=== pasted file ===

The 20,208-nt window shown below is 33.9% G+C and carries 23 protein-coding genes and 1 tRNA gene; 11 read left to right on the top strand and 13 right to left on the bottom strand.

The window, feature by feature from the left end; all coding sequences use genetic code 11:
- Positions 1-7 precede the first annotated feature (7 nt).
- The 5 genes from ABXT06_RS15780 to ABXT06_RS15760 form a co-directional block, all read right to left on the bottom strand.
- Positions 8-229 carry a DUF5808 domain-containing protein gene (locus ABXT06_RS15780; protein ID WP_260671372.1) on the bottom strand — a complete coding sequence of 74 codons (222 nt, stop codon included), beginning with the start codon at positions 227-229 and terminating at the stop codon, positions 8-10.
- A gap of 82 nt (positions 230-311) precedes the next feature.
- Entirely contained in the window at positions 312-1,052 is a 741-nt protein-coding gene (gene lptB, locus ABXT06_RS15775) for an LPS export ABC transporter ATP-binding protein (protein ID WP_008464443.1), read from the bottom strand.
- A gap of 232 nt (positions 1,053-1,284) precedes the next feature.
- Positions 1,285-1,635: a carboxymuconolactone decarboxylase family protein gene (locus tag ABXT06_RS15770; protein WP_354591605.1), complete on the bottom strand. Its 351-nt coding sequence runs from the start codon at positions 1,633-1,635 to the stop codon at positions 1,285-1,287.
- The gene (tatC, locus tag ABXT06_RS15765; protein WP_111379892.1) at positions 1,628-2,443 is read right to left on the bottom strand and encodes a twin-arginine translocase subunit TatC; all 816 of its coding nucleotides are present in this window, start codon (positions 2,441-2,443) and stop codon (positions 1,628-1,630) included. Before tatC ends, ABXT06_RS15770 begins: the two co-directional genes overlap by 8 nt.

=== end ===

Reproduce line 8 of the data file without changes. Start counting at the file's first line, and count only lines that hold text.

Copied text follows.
- A gap of 232 nt (positions 1,053-1,284) precedes the next feature.